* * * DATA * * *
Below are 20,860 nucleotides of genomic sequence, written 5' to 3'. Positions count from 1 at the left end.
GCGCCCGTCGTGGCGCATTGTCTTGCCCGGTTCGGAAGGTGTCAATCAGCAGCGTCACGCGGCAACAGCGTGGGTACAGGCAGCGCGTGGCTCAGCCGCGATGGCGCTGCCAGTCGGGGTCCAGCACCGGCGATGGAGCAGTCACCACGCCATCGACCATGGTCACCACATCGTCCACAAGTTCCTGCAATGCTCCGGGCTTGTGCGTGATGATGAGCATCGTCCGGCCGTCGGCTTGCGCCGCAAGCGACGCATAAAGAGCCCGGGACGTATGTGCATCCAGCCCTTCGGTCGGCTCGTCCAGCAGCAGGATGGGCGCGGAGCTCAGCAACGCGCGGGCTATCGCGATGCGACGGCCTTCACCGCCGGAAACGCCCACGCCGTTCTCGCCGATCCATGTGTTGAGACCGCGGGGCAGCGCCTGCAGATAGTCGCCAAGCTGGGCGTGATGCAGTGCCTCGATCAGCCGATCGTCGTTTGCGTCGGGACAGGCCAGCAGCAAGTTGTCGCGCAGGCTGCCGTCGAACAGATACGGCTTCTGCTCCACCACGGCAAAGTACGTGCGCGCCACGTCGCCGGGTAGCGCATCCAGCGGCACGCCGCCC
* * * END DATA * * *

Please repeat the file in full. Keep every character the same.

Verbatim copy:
Below are 20,860 nucleotides of genomic sequence, written 5' to 3'. Positions count from 1 at the left end.
GCGCCCGTCGTGGCGCATTGTCTTGCCCGGTTCGGAAGGTGTCAATCAGCAGCGTCACGCGGCAACAGCGTGGGTACAGGCAGCGCGTGGCTCAGCCGCGATGGCGCTGCCAGTCGGGGTCCAGCACCGGCGATGGAGCAGTCACCACGCCATCGACCATGGTCACCACATCGTCCACAAGTTCCTGCAATGCTCCGGGCTTGTGCGTGATGATGAGCATCGTCCGGCCGTCGGCTTGCGCCGCAAGCGACGCATAAAGAGCCCGGGACGTATGTGCATCCAGCCCTTCGGTCGGCTCGTCCAGCAGCAGGATGGGCGCGGAGCTCAGCAACGCGCGGGCTATCGCGATGCGACGGCCTTCACCGCCGGAAACGCCCACGCCGTTCTCGCCGATCCATGTGTTGAGACCGCGGGGCAGCGCCTGCAGATAGTCGCCAAGCTGGGCGTGATGCAGTGCCTCGATCAGCCGATCGTCGTTTGCGTCGGGACAGGCCAGCAGCAAGTTGTCGCGCAGGCTGCCGTCGAACAGATACGGCTTCTGCTCCACCACGGCAAAGTACGTGCGCGCCACGTCGCCGGGTAGCGCATCCAGCGGCACGCCGCCC